When I tell the story afterward, making myself both its villain and its butt, it goes like this: I, currently dismayed by the sudden ascent of rudeness in our world and wondering what it means, am betrayed into rudeness myself by a personal sensitivity to language that causes me to do the very thing I despise, which is fail to recognize another human's individuality. But the person I tell it to doesn't hear it that way at all. He hears it as a story about how annoying shop assistants are.
I hate it when they do that, he says. It was good you made an issue of it. Maybe she'll give feedback to the management, and they'll stop making people say all that stuff.
Right. She's going to tell management "Your sales tactics are all wrong, you bozos!"
What that last comment is is a justification by Cusk for being rude -- the opposite of being accountable for it. Being accountable is what helps you change.
Passive aggressiveness seems to be at root in Cusk's behavior.
However, what makes her so annoyed, ultimately, is her neglecting to say what works for her -- to set up some boundaries.
Yes, once again, it's on her.
In a way, she's lost some freedom (though, yes, to a relatively small degree). Feeling a loss of freedom psychologist Jack Brehm found causes "psychological reactance" -- basically, rebellion against our freedom being impinged on.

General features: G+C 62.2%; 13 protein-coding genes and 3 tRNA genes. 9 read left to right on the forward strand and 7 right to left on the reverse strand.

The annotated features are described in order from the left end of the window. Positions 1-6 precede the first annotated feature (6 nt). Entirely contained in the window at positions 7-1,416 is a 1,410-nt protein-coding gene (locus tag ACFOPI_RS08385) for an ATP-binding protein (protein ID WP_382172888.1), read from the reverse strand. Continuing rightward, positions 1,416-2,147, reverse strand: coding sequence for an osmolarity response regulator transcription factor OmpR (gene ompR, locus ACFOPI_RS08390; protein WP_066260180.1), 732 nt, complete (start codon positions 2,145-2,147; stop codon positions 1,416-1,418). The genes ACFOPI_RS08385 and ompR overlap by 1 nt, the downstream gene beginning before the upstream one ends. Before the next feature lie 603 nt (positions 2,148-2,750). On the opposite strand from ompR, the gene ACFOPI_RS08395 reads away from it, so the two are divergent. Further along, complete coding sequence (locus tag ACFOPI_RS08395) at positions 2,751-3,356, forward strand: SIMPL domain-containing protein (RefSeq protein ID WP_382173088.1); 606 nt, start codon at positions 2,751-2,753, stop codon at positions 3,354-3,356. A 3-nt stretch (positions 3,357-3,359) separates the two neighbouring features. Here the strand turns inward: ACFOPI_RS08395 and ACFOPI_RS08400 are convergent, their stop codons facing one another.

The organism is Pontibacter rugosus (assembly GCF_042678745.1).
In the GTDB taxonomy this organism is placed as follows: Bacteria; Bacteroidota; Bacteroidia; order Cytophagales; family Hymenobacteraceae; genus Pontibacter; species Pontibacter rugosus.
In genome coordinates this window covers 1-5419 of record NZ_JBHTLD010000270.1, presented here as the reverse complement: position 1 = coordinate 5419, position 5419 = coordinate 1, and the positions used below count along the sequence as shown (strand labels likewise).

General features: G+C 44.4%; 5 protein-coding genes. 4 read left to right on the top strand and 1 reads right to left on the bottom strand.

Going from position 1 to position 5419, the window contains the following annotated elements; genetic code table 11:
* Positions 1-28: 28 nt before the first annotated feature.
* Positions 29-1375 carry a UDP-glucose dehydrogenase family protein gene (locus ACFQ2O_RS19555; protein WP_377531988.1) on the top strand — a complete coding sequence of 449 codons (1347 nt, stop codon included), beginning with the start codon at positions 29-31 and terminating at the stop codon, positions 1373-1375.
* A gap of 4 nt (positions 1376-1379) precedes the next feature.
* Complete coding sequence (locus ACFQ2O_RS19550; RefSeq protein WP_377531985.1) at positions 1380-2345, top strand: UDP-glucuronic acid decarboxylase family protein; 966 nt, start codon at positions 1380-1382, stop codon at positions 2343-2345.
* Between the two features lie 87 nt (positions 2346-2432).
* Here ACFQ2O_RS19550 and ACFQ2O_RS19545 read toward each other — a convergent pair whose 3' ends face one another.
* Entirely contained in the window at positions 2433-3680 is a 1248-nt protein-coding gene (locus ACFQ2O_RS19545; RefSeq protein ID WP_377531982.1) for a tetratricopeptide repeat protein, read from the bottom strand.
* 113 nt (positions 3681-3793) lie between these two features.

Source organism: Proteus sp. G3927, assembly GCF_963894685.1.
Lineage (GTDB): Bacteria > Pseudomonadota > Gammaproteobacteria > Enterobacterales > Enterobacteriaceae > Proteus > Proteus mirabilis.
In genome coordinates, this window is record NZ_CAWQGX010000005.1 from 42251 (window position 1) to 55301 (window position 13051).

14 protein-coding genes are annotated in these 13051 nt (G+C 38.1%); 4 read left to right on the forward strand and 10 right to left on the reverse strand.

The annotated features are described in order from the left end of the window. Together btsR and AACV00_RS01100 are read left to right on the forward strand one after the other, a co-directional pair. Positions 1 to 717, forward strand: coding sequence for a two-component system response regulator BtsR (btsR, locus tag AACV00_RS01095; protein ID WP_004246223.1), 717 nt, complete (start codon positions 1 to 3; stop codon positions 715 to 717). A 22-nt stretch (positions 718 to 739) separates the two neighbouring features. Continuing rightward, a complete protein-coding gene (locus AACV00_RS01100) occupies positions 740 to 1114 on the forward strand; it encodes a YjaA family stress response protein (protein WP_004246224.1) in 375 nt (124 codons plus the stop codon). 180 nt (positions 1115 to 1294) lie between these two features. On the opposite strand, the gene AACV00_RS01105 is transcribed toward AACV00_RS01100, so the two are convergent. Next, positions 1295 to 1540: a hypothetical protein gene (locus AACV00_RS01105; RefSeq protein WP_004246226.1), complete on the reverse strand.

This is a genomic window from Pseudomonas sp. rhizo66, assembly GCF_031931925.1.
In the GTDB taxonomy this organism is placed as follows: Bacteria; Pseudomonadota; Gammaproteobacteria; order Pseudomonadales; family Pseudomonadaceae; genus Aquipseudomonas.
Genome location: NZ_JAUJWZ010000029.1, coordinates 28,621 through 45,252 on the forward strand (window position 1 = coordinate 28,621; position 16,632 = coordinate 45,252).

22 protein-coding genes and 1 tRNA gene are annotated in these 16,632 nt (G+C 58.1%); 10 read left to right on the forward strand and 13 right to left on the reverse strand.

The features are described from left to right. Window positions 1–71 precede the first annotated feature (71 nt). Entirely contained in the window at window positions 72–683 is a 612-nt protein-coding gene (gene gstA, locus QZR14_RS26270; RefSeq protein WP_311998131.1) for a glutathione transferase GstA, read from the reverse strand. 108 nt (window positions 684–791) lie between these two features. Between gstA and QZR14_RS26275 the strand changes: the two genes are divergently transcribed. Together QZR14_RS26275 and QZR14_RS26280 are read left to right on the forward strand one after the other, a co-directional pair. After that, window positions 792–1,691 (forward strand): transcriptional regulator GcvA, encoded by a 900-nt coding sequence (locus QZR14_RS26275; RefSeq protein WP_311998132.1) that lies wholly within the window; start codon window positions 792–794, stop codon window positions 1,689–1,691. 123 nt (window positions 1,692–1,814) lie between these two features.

If you're shy or freeze in the moment, you could do what I advise in "Good Manners for Nice People Who Sometimes Say F*ck" -- to preplan for situations like this. Remind yourself in advance that it's good to assert yourself. Politely -- as soon as you feel impinged upon: Like by saying, "Thanks, I'm just browsing."
You may need to say it twice, like if you end up in the dressing room and there's an attempt to give an opinion you don't want. I just say, "Thanks, appreciate that -- but I have a pretty particular personal style, so I'm good." Do I really "appreciate that"? Fuck no. I'm annoyed and don't want to be bothered. But why not stretch that tiny bit and cover that up -- because it's the kind thing to do?
If you do preplan, and you do assert yourself, it'll keep you from feeling increasingly abused -- until you blow up and go all ugly on some woman who's just saying those things because it's her job...surely not because she, personally, chooses to say them.